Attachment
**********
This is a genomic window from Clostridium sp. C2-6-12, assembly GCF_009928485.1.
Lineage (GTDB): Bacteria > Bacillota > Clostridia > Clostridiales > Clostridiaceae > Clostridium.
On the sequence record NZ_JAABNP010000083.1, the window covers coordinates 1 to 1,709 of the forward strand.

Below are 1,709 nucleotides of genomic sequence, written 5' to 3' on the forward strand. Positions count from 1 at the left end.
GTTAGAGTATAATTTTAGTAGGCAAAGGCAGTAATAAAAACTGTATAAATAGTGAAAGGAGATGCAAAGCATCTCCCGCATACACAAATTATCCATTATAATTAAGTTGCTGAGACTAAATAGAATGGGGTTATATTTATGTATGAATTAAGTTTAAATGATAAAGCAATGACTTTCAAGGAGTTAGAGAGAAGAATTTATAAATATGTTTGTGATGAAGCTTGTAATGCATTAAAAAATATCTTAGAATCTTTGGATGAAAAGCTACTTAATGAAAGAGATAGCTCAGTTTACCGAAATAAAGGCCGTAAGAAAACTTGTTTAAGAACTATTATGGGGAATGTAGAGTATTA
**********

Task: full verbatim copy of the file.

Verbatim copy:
This is a genomic window from Clostridium sp. C2-6-12, assembly GCF_009928485.1.
Lineage (GTDB): Bacteria > Bacillota > Clostridia > Clostridiales > Clostridiaceae > Clostridium.
On the sequence record NZ_JAABNP010000083.1, the window covers coordinates 1 to 1,709 of the forward strand.

Below are 1,709 nucleotides of genomic sequence, written 5' to 3' on the forward strand. Positions count from 1 at the left end.
GTTAGAGTATAATTTTAGTAGGCAAAGGCAGTAATAAAAACTGTATAAATAGTGAAAGGAGATGCAAAGCATCTCCCGCATACACAAATTATCCATTATAATTAAGTTGCTGAGACTAAATAGAATGGGGTTATATTTATGTATGAATTAAGTTTAAATGATAAAGCAATGACTTTCAAGGAGTTAGAGAGAAGAATTTATAAATATGTTTGTGATGAAGCTTGTAATGCATTAAAAAATATCTTAGAATCTTTGGATGAAAAGCTACTTAATGAAAGAGATAGCTCAGTTTACCGAAATAAAGGCCGTAAGAAAACTTGTTTAAGAACTATTATGGGGAATGTAGAGTATTA